So You’ve Decided to Write: When to Drown Your Darlings
Part Two in Terry McDonell's Summer Series on How to Be a Writer
Another editor, a rival of mine with a fondness for hypocrisy, once said there was nothing worse than a truthless writer, but I have never known any. I know some whose writing has too much style and not enough story, but their lives are never like that. The writers I know make their lives more interesting just by being writers—which is not the same as writing, but that divergence leads to self-serving distinctions good writers never care about anyway. Let’s just acknowledge that writing is hard so it is okay to be a little tortured, and some writers are. It can all go very dark, but there is no sweeter validation than getting published for the first time. I sometimes remind writers of that. You can remind yourself.
Good editors, like doctors, develop a bedside manner. My editing was full of questions—all the same question, really. What is the story? What’s the point of it? What do these sentences mean? Do they mean what you want them to mean? What if I told you they read like walk-ons in a Pirandello play?
To diagnose is an excellent verb for editors to keep in mind. But then, “What are you trying to say?” is not always an easy question, and the story isn’t always what the writer says it is. My point here is that it always helps to get right to the point. As the great Esquire editor Byron Dobell liked to put it, “If you’re going to write about a bear, bring on the bear!”
Writers’ block? I want to make quick work of this. As an editor I insisted there was no such thing. Writers could fight through it if they just kept working. If they complained, I’d quote Gloria Steinem: “I do not like to write—I like to have written.”
This does not mean editors should be unsympathetic. No one likes to be called “The Stonecutter,” as the excellent writer-editor David Felton was by his colleagues at Rolling Stone, which was a tough place way back when it was humming with good writing. Besides, careful writers were always worth waiting for, and speed often rides with carelessness. Writing well is just hard, and every good writer or editor I have ever known could empathize with that.
For years there was no finer writer at Rolling Stone than Kurt Loder, who wrote very slowly but with great facility before moving on to anchor MTV News. When I asked him if he missed writing he said, “You have to be kidding.”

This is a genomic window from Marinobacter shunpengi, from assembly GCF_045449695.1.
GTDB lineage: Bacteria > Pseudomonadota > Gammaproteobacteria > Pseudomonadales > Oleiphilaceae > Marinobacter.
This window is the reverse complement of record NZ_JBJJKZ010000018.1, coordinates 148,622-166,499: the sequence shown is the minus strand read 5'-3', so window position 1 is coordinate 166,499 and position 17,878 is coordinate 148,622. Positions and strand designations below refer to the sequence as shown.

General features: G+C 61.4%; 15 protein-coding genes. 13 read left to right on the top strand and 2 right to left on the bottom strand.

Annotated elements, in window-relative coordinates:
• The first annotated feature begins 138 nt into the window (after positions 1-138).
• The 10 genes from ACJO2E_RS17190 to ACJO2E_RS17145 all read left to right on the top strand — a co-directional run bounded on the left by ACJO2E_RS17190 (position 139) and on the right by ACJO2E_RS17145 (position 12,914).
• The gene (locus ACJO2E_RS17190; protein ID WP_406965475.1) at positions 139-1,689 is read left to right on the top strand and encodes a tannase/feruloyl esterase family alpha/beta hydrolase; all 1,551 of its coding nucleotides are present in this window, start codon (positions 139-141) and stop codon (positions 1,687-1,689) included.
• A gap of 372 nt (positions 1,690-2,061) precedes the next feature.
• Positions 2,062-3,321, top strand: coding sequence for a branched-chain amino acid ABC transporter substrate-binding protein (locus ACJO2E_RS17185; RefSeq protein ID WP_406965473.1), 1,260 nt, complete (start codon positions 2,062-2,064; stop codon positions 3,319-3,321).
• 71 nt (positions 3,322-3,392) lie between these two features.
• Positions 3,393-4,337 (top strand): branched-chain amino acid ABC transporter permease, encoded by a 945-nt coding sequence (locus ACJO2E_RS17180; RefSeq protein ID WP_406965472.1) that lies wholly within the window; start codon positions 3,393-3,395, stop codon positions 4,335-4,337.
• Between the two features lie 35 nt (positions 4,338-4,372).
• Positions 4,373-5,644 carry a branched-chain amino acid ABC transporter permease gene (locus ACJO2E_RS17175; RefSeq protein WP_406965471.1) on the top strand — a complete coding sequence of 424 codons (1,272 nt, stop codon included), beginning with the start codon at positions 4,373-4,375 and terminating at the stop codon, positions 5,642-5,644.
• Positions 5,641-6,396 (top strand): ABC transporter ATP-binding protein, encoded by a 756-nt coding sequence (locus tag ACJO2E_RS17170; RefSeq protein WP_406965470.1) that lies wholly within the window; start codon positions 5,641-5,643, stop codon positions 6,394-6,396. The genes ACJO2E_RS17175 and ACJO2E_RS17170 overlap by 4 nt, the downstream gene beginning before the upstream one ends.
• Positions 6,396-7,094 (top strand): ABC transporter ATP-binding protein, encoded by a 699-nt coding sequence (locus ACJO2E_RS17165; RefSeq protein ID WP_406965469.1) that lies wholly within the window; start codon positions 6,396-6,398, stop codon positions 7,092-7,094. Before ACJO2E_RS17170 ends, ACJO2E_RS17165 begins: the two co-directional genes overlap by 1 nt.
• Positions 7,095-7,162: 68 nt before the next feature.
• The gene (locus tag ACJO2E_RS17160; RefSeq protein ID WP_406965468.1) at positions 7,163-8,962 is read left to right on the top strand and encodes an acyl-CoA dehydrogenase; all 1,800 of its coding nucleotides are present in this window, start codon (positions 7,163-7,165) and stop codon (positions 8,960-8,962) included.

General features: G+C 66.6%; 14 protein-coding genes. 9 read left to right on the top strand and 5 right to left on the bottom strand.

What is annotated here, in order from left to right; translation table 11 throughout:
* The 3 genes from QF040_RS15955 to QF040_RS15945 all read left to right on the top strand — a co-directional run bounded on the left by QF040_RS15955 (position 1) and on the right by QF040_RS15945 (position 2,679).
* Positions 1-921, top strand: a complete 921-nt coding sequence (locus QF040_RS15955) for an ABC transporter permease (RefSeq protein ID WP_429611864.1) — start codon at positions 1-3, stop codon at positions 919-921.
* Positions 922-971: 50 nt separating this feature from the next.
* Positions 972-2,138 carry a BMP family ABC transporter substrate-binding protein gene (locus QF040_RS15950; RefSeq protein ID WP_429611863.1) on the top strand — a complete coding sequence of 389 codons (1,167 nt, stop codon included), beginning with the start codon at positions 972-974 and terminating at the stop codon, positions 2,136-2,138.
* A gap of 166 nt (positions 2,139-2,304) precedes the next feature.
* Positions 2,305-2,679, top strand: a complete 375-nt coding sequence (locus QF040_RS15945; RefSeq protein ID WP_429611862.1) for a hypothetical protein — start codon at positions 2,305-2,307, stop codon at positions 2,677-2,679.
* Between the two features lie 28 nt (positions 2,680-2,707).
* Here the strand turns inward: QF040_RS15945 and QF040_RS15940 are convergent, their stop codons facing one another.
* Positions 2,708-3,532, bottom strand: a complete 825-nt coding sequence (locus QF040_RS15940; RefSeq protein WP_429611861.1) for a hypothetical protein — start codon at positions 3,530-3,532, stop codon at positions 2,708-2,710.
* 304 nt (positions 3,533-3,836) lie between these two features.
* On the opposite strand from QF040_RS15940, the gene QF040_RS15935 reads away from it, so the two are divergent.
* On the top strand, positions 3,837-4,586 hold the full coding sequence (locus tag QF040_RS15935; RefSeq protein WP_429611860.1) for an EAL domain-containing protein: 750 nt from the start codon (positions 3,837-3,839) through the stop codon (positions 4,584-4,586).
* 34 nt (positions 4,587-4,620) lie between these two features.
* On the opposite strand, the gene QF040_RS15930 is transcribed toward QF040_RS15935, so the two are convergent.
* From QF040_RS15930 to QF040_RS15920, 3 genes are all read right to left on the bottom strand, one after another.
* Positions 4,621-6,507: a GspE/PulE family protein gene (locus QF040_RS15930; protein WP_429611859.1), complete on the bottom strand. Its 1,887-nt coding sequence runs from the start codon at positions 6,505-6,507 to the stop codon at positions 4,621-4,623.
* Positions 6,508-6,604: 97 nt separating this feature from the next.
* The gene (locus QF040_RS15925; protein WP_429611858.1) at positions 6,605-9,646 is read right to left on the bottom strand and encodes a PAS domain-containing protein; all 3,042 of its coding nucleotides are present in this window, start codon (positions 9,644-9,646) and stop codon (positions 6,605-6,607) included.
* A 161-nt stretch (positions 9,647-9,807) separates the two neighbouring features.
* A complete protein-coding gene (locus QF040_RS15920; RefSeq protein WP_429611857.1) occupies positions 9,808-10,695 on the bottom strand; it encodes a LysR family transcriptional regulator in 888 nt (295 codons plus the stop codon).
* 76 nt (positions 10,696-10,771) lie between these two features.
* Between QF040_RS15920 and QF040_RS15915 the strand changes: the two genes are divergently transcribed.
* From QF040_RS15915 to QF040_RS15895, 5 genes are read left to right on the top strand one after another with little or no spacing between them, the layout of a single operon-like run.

What do your sentences mean? Do they mean what you want them to mean? What if I told you they read like walk-ons in a Pirandello play?
Editing is about ideas, but it is mechanical, too. You have to get under the hood of the language, and editors use many tools. Some are clichés but you should still avoid them like the plague, no matter how amazing or incredible or unbelievable or challenging it can be to raise the bar—even when you are writing about icons ideating on the brand message; and never circle back.
Likewise it is prudent to take Kurt Vonnegut’s advice: “Do not use semicolons. They are transvestite hermaphrodites representing absolutely nothing. All they do is show you’ve been to college.”
Think like Mark Twain: “When you catch an adjective, kill it.”
As you build robust and rangy vocabulary you will also develop an ear for debased language. This is closely related to “kill your darlings” which means cut anything precious, overly clever or self-indulgent. Curiously this stark, brilliant prohibition is attributed most often to William Faulkner but also to Allen Ginsberg, Oscar Wilde, Eudora Welty, G.K. Chesterton, Anton Chekhov and Stephen King, who used the phrase in his effusive On Writing: A Memoir of the Craft: “Kill your darlings, kill your darlings, even when it breaks your egocentric little scribbler’s heart, kill your darlings.”
When the 2013 biopic of Allen Ginsberg, Kill Your Darlings, came out, Forrest Wickman on Slate tracked what is probably the best attribution to Arthur Quiller-Couch in his 1914 Cambridge lecture “On Style.” The prolific poet, novelist and critic railed against “extraneous Ornament” and emphasized, “If you here require a practical rule of me, I will present you with this: ‘Whenever you feel an impulse to perpetrate a piece of exceptionally new writing, obey it—wholeheartedly—and delete it before sending your manuscript to press. Murder your darlings.’”
Wickman’s research also brought him to an even more important rule for journalists: “Check your sources.”
Adapted from The Accidental Life: An Editor’s Notes on Writing and Writers, by Terry McDonell (who is a cofounder of this website), published this month by Vintage. TerryMcDonell.com.